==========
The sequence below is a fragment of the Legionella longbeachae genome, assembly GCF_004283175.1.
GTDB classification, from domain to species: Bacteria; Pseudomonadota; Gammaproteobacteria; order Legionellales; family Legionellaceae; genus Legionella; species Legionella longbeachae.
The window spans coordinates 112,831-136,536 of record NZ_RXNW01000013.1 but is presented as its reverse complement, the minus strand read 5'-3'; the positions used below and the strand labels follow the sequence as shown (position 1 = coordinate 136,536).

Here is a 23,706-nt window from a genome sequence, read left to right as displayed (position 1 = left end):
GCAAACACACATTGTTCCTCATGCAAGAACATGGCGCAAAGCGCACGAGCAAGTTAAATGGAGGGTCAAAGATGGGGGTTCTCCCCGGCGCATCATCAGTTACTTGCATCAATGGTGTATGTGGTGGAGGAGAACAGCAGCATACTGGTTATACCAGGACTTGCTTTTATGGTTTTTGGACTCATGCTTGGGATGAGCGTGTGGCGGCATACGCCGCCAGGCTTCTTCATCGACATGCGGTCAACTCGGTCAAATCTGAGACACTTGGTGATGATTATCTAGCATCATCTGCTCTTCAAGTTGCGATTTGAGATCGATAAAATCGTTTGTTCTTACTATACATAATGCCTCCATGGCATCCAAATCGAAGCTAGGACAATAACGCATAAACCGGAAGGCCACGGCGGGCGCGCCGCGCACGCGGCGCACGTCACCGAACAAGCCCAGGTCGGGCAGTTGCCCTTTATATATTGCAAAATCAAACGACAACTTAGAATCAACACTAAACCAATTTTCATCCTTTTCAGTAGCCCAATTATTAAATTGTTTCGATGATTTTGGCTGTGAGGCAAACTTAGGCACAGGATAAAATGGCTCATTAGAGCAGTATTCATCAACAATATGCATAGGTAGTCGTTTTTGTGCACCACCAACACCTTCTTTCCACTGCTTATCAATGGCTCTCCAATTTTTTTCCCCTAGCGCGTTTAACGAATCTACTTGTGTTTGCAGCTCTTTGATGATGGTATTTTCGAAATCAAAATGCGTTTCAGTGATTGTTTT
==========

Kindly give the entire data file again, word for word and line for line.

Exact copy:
The sequence below is a fragment of the Legionella longbeachae genome, assembly GCF_004283175.1.
GTDB classification, from domain to species: Bacteria; Pseudomonadota; Gammaproteobacteria; order Legionellales; family Legionellaceae; genus Legionella; species Legionella longbeachae.
The window spans coordinates 112,831-136,536 of record NZ_RXNW01000013.1 but is presented as its reverse complement, the minus strand read 5'-3'; the positions used below and the strand labels follow the sequence as shown (position 1 = coordinate 136,536).

Here is a 23,706-nt window from a genome sequence, read left to right as displayed (position 1 = left end):
GCAAACACACATTGTTCCTCATGCAAGAACATGGCGCAAAGCGCACGAGCAAGTTAAATGGAGGGTCAAAGATGGGGGTTCTCCCCGGCGCATCATCAGTTACTTGCATCAATGGTGTATGTGGTGGAGGAGAACAGCAGCATACTGGTTATACCAGGACTTGCTTTTATGGTTTTTGGACTCATGCTTGGGATGAGCGTGTGGCGGCATACGCCGCCAGGCTTCTTCATCGACATGCGGTCAACTCGGTCAAATCTGAGACACTTGGTGATGATTATCTAGCATCATCTGCTCTTCAAGTTGCGATTTGAGATCGATAAAATCGTTTGTTCTTACTATACATAATGCCTCCATGGCATCCAAATCGAAGCTAGGACAATAACGCATAAACCGGAAGGCCACGGCGGGCGCGCCGCGCACGCGGCGCACGTCACCGAACAAGCCCAGGTCGGGCAGTTGCCCTTTATATATTGCAAAATCAAACGACAACTTAGAATCAACACTAAACCAATTTTCATCCTTTTCAGTAGCCCAATTATTAAATTGTTTCGATGATTTTGGCTGTGAGGCAAACTTAGGCACAGGATAAAATGGCTCATTAGAGCAGTATTCATCAACAATATGCATAGGTAGTCGTTTTTGTGCACCACCAACACCTTCTTTCCACTGCTTATCAATGGCTCTCCAATTTTTTTCCCCTAGCGCGTTTAACGAATCTACTTGTGTTTGCAGCTCTTTGATGATGGTATTTTCGAAATCAAAATGCGTTTCAGTGATTGTTTT